Interview: Caffé Vita Owner Mike McConnell, Green Coffee Buyer Daniel Shewmaker, Managers John Hornall + Bob Prince
4459 West Sunset Boulevard
Los Angeles, CA 90027
View Web SiteMike McConnell, Daniel Shewmaker, Bob Prince, John Hornall and another manager celebrated Caffé Vita L.A.
The specialty coffee Gold Rush is on in Los Angeles, with roasters and cafes vying for Angelenos’ caffeinated affections. The latest roaster to stake a claim is Caffé Vita, which debuted on February 11 by the Vista Theatre in Los Feliz. Serial entrepreneur Mike McConnell’s company debuted in 1995 in Seattle and now has additional locations in Seattle, Portland and New York. Their first L.A. coffee bar occupies the former home of Uncle Jer’s, which now has a mezzanine, a vintage four-group La Marzocco espresso machine and a trio of Kyoto style cold brew towers. Owner Mike McConnell was in the house on opening day, along with green coffee buyer Daniel Shewmaker, New York manager Bob Prince and L.A. manager John Hornall. They shared insights about their connections to coffee, Caffé Vita in particular, and the chances for L.A. roasting (impending) and Neapolitan pizza (possible).
What was it about Los Angeles and this neighborhood in particular that appealed to you?
Mike McConnell: I think it just felt like home. We’ve been hanging out here for a couple years and we really like it. It’s a good mix of people, artists, great community. It just kind of felt right.
Why was this the right time to join the Los Angeles coffee community?
Bob Prince: Is there a wrong time to join it? I don’t think so.
John Hornall: The timing was right for us. The space was right. The space spoke to us. That’s a big reason. We need to find the right space. And we get it here.
Were you always thinking about the Eastside?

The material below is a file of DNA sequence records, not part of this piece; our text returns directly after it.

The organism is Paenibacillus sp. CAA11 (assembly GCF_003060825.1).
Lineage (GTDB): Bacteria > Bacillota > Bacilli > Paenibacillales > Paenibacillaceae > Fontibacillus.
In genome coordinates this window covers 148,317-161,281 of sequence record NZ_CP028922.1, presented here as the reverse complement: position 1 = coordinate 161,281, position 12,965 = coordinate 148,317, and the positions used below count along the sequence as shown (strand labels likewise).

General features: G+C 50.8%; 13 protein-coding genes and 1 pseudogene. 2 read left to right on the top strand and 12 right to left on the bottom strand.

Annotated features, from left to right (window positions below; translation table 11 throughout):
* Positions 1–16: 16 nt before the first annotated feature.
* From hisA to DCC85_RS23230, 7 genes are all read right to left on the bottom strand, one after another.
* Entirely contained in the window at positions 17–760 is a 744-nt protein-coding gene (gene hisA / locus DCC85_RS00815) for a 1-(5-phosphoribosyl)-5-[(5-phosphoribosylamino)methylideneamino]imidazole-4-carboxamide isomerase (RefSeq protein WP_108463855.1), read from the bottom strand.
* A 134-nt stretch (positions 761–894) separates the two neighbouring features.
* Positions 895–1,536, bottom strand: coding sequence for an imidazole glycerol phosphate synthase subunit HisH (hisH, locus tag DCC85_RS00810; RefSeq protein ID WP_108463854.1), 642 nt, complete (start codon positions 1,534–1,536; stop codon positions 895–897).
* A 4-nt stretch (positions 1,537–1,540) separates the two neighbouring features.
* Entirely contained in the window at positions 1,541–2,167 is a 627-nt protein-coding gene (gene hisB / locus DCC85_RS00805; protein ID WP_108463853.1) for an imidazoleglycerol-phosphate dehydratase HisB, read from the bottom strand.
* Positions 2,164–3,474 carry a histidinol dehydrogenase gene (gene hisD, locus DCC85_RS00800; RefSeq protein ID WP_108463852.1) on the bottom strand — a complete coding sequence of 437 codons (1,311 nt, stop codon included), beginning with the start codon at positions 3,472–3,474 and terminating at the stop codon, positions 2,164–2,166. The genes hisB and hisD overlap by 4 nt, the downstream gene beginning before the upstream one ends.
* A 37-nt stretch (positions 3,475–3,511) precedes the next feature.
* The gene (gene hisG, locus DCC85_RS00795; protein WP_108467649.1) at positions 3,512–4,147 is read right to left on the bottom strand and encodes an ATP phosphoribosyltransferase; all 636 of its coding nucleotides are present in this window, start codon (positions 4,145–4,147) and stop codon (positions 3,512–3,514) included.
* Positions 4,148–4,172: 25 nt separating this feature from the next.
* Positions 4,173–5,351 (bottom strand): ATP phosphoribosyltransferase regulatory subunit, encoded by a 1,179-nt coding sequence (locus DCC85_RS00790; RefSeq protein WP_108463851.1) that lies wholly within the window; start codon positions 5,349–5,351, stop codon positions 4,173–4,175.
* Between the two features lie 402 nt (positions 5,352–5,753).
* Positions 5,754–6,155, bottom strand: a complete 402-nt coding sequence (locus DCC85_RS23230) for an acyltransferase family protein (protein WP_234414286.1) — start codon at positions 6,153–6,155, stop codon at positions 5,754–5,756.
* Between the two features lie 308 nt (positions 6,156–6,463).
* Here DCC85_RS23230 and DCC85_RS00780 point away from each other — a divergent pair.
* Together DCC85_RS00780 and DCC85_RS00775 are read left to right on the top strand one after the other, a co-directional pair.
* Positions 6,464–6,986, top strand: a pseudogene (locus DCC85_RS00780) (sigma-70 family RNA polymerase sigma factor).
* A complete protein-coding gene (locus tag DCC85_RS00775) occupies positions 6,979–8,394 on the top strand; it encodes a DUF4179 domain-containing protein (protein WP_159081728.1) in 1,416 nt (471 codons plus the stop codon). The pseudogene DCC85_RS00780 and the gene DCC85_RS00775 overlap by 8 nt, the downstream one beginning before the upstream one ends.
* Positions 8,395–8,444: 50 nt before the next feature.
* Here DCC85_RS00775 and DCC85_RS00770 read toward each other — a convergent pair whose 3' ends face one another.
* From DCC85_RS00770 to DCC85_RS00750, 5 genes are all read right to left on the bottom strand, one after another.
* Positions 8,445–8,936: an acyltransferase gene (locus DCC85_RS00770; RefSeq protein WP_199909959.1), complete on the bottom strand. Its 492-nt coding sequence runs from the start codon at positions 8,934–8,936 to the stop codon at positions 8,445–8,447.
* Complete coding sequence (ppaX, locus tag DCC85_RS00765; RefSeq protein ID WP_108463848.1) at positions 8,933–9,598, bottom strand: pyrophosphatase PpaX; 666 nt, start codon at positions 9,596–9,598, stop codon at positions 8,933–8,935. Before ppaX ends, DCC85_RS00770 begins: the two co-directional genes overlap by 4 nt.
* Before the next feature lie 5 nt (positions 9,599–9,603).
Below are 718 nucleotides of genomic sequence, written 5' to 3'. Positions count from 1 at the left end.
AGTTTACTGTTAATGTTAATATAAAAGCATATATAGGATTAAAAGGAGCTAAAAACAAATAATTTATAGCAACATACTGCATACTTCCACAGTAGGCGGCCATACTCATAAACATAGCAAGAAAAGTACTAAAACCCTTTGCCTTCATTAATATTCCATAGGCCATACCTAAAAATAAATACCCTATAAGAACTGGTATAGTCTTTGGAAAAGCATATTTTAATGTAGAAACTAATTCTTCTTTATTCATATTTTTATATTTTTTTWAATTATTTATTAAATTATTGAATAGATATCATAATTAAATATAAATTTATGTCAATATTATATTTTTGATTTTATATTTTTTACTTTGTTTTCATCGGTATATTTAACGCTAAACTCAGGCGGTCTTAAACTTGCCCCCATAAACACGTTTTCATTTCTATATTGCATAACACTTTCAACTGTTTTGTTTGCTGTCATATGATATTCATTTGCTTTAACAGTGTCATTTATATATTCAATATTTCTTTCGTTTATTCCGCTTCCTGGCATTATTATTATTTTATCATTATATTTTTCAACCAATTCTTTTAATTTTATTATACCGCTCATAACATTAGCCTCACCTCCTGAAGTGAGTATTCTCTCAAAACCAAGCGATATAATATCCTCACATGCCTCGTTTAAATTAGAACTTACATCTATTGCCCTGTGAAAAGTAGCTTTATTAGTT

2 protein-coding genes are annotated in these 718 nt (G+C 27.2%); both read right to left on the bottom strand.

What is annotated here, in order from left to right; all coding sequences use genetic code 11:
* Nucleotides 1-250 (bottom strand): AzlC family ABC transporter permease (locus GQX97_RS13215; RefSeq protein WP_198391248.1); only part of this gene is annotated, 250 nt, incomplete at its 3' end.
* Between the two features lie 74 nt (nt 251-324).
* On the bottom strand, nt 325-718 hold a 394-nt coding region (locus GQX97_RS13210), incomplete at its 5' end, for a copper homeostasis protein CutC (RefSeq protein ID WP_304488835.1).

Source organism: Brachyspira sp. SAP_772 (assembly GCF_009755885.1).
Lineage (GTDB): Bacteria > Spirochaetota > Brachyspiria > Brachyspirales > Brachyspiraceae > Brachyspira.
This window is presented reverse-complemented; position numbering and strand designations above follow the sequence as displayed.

Mike McConnell: Yeah, definitely.
How would you say that this location is similar or different from what you’re doing up in the Northwest?
Mike McConnell: It’s actually very similar to our location on Capitol Hill, which is our flagship in Seattle. Very similar vibe.
Same menu, same equipment?
Mike McConnell: Similar stuff, yeah.
What would you say are some of the characteristics that distinguish Caffe Vita?
Daniel Shewmaker: The approach we take in getting our ingredients and buying our coffee, everything’s community oriented, from what we do at home, working in the community, and also, the way we work in coffee, developing relationships with farmers. We’ve been doing it for a long time, so year in, year out, building mutual sustainability. If we’re successful, they have to be successful too. That theory of business.
What does a coffee have to be for you to serve it at Caffe Vita?
Daniel Shewmaker: For one, it has to be unique. It’s got to have a lot of character to it. We want to have a range of coffees that really represent where they’re from. It has to be a coffee that’s grown in a way that’s sustainable. We keep getting feedback, and we can have a dialogue with the farmer as well. We can get coffees and explain what they’re after. They can, in turn, deliver. It’s a relationship where every season is highly anticipated.
For somebody to work behind your bar here, what are you looking for?
Bob Prince: We’re really looking for somebody who loves coffee. You have to love coffee to work, not only behind the bar, but in any position at Caffe Vita. We’re looking for friendly people who know how to welcome a customer into our home, because this is like our home. This is like our living room here. It’s like we’re sitting around this table. When someone walks through the door, we want them to feel welcome. And then they have to prepare a really badass cup of coffee.
What are your feelings on things like WiFi?
Mike McConnell: We like it when it works. We have WiFi. We have free wireless. We’re cool with it. We want people to enjoy the space. We have the space and the room here to have it.
John Hornall: It brings people in. It’s a necessary…thing. It brings a lot of people in. People will sit here on their laptop and say, “Hey, I’m at [Caffe Vita], and then three more friends will show up. It works good, especially if there’s space to carry the people that are all sitting. It makes an area look busy. It makes it look full, and that’s useful.
This space was a retail shop before. What was your goal with the design and the vibe?
John Hornall: Make it pretty. Make it feel like you’re in any of the Vitas out in the country.
Daniel Shewmaker: It’s definitely got a very similar vibe to all our other locations. They’re comfortable spaces to be in and just hang out and enjoy yourself, and not feel…
Bob Prince: It’s not so much the same that you think you’re walking into a cookie cutter. We take on the feel of the neighborhood, hopefully, as it grows up and we grow into it.
Did you always know that you would work with coffee for a living, or did you think about other careers and work in other careers?